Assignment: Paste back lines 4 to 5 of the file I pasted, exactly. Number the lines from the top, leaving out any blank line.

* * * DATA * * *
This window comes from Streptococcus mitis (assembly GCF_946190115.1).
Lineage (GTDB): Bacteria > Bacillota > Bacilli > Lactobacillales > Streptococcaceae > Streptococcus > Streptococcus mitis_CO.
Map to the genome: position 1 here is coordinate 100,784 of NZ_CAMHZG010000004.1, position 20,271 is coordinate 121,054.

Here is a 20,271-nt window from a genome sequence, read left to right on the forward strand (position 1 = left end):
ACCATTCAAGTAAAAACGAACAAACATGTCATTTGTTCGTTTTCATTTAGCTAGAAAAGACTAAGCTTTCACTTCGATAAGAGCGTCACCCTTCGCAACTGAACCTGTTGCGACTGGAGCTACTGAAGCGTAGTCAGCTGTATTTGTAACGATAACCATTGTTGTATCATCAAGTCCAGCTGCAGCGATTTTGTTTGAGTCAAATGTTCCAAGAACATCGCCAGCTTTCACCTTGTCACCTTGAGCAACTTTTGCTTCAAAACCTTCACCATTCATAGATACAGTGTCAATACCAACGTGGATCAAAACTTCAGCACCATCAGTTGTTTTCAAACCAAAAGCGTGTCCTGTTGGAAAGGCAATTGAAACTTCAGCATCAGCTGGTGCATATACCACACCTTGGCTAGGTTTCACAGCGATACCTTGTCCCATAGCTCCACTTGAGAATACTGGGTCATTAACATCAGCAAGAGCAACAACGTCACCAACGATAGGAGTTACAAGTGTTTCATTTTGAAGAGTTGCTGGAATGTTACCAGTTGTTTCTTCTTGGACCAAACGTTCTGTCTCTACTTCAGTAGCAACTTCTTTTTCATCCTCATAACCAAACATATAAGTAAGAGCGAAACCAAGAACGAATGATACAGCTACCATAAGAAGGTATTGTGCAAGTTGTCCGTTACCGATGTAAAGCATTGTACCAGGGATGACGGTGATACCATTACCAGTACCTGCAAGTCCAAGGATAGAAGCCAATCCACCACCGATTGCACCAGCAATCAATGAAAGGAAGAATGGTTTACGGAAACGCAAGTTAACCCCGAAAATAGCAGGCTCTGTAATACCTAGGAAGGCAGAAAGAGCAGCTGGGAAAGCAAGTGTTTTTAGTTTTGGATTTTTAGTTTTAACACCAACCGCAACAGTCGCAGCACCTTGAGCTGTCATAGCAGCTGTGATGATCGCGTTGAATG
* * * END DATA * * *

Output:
Here is a 20,271-nt window from a genome sequence, read left to right on the forward strand (position 1 = left end):
ACCATTCAAGTAAAAACGAACAAACATGTCATTTGTTCGTTTTCATTTAGCTAGAAAAGACTAAGCTTTCACTTCGATAAGAGCGTCACCCTTCGCAACTGAACCTGTTGCGACTGGAGCTACTGAAGCGTAGTCAGCTGTATTTGTAACGATAACCATTGTTGTATCATCAAGTCCAGCTGCAGCGATTTTGTTTGAGTCAAATGTTCCAAGAACATCGCCAGCTTTCACCTTGTCACCTTGAGCAACTTTTGCTTCAAAACCTTCACCATTCATAGATACAGTGTCAATACCAACGTGGATCAAAACTTCAGCACCATCAGTTGTTTTCAAACCAAAAGCGTGTCCTGTTGGAAAGGCAATTGAAACTTCAGCATCAGCTGGTGCATATACCACACCTTGGCTAGGTTTCACAGCGATACCTTGTCCCATAGCTCCACTTGAGAATACTGGGTCATTAACATCAGCAAGAGCAACAACGTCACCAACGATAGGAGTTACAAGTGTTTCATTTTGAAGAGTTGCTGGAATGTTACCAGTTGTTTCTTCTTGGACCAAACGTTCTGTCTCTACTTCAGTAGCAACTTCTTTTTCATCCTCATAACCAAACATATAAGTAAGAGCGAAACCAAGAACGAATGATACAGCTACCATAAGAAGGTATTGTGCAAGTTGTCCGTTACCGATGTAAAGCATTGTACCAGGGATGACGGTGATACCATTACCAGTACCTGCAAGTCCAAGGATAGAAGCCAATCCACCACCGATTGCACCAGCAATCAATGAAAGGAAGAATGGTTTACGGAAACGCAAGTTAACCCCGAAAATAGCAGGCTCTGTAATACCTAGGAAGGCAGAAAGAGCAGCTGGGAAAGCAAGTGTTTTTAGTTTTGGATTTTTAGTTTTAACACCAACCGCAACAGTCGCAGCACCTTGAGCTGTCATAGCAGCTGTGATGATCGCGTTGAATG